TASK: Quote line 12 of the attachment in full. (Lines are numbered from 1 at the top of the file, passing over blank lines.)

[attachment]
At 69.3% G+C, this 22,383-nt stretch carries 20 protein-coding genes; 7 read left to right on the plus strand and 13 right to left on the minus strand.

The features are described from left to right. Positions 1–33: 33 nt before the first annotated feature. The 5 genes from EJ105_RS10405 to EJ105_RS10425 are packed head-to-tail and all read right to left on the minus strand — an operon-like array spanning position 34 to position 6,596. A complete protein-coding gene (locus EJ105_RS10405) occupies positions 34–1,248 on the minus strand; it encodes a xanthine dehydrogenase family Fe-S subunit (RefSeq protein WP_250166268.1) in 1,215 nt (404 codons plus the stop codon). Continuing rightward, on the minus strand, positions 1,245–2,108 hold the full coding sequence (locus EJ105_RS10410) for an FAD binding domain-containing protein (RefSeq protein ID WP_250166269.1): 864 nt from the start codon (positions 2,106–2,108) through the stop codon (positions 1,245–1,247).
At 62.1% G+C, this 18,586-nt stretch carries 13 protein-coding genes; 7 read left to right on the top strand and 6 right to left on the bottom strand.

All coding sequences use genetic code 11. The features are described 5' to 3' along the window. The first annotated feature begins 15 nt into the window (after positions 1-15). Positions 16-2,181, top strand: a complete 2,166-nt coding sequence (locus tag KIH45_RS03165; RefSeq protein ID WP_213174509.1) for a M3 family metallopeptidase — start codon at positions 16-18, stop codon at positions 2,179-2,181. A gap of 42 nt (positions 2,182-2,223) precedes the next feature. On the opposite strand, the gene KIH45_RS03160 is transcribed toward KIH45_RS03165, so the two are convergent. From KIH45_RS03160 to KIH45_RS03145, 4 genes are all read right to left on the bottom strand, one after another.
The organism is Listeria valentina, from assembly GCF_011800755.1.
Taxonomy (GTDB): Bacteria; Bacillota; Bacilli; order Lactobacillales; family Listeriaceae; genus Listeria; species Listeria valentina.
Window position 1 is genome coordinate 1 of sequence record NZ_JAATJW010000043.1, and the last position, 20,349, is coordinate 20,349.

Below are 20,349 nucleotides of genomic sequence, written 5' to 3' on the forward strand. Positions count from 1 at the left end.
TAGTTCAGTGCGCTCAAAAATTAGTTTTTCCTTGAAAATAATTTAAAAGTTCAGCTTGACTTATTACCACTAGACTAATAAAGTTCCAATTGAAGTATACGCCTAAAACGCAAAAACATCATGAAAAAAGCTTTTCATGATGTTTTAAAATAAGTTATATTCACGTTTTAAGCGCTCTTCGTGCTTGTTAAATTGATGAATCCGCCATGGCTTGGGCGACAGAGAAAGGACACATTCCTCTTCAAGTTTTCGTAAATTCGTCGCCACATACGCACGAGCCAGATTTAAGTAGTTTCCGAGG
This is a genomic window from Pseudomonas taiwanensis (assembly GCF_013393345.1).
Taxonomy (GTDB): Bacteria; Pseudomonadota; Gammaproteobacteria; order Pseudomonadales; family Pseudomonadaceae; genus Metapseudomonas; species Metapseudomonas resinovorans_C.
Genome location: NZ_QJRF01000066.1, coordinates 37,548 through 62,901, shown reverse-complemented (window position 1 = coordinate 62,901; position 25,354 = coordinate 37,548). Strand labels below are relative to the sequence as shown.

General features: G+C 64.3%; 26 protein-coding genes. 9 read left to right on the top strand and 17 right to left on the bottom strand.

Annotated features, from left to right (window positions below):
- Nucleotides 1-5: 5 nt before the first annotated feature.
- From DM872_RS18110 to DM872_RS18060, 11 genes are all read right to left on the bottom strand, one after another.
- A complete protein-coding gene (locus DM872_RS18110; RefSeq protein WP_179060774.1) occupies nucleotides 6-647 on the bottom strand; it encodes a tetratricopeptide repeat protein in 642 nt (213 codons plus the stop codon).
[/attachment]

Genome location: NZ_QJRF01000066.1, coordinates 37,548 through 62,901, shown reverse-complemented (window position 1 = coordinate 62,901; position 25,354 = coordinate 37,548). Strand labels below are relative to the sequence as shown.